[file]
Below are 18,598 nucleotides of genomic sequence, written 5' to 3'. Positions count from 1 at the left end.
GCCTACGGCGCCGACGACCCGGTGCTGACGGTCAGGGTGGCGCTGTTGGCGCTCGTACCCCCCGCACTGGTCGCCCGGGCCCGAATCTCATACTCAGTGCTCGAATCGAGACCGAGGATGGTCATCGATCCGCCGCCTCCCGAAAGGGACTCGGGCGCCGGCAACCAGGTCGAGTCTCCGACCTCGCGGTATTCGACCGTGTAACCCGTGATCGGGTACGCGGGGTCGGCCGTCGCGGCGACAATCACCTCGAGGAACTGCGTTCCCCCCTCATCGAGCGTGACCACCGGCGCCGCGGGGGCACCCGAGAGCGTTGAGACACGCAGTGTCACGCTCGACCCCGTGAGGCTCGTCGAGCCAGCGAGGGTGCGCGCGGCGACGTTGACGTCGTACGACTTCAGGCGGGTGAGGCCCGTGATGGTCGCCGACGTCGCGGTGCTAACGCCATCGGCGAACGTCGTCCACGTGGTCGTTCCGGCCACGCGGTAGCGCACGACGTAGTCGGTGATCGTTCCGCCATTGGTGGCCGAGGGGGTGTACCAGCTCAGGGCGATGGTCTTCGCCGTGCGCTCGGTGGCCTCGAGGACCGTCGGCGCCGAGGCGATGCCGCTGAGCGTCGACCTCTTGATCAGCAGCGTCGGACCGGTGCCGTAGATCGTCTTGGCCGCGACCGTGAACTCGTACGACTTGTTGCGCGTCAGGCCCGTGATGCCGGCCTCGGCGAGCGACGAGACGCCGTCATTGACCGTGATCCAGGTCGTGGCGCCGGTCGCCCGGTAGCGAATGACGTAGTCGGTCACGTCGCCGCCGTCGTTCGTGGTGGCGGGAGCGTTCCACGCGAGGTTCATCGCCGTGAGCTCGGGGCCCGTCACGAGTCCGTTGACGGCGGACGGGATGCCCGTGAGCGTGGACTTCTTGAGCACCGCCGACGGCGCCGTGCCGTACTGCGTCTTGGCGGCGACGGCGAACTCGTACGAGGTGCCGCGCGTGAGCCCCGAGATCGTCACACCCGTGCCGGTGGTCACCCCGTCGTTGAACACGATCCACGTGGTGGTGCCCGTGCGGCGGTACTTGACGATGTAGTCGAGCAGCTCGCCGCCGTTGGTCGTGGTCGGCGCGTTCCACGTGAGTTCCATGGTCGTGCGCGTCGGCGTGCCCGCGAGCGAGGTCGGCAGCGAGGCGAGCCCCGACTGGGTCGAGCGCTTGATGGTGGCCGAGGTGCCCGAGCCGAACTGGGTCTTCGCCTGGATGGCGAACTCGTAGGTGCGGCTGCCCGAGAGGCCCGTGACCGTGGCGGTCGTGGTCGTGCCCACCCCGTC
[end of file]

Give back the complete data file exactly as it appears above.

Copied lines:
Below are 18,598 nucleotides of genomic sequence, written 5' to 3'. Positions count from 1 at the left end.
GCCTACGGCGCCGACGACCCGGTGCTGACGGTCAGGGTGGCGCTGTTGGCGCTCGTACCCCCCGCACTGGTCGCCCGGGCCCGAATCTCATACTCAGTGCTCGAATCGAGACCGAGGATGGTCATCGATCCGCCGCCTCCCGAAAGGGACTCGGGCGCCGGCAACCAGGTCGAGTCTCCGACCTCGCGGTATTCGACCGTGTAACCCGTGATCGGGTACGCGGGGTCGGCCGTCGCGGCGACAATCACCTCGAGGAACTGCGTTCCCCCCTCATCGAGCGTGACCACCGGCGCCGCGGGGGCACCCGAGAGCGTTGAGACACGCAGTGTCACGCTCGACCCCGTGAGGCTCGTCGAGCCAGCGAGGGTGCGCGCGGCGACGTTGACGTCGTACGACTTCAGGCGGGTGAGGCCCGTGATGGTCGCCGACGTCGCGGTGCTAACGCCATCGGCGAACGTCGTCCACGTGGTCGTTCCGGCCACGCGGTAGCGCACGACGTAGTCGGTGATCGTTCCGCCATTGGTGGCCGAGGGGGTGTACCAGCTCAGGGCGATGGTCTTCGCCGTGCGCTCGGTGGCCTCGAGGACCGTCGGCGCCGAGGCGATGCCGCTGAGCGTCGACCTCTTGATCAGCAGCGTCGGACCGGTGCCGTAGATCGTCTTGGCCGCGACCGTGAACTCGTACGACTTGTTGCGCGTCAGGCCCGTGATGCCGGCCTCGGCGAGCGACGAGACGCCGTCATTGACCGTGATCCAGGTCGTGGCGCCGGTCGCCCGGTAGCGAATGACGTAGTCGGTCACGTCGCCGCCGTCGTTCGTGGTGGCGGGAGCGTTCCACGCGAGGTTCATCGCCGTGAGCTCGGGGCCCGTCACGAGTCCGTTGACGGCGGACGGGATGCCCGTGAGCGTGGACTTCTTGAGCACCGCCGACGGCGCCGTGCCGTACTGCGTCTTGGCGGCGACGGCGAACTCGTACGAGGTGCCGCGCGTGAGCCCCGAGATCGTCACACCCGTGCCGGTGGTCACCCCGTCGTTGAACACGATCCACGTGGTGGTGCCCGTGCGGCGGTACTTGACGATGTAGTCGAGCAGCTCGCCGCCGTTGGTCGTGGTCGGCGCGTTCCACGTGAGTTCCATGGTCGTGCGCGTCGGCGTGCCCGCGAGCGAGGTCGGCAGCGAGGCGAGCCCCGACTGGGTCGAGCGCTTGATGGTGGCCGAGGTGCCCGAGCCGAACTGGGTCTTCGCCTGGATGGCGAACTCGTAGGTGCGGCTGCCCGAGAGGCCCGTGACCGTGGCGGTCGTGGTCGTGCCCACCCCGTC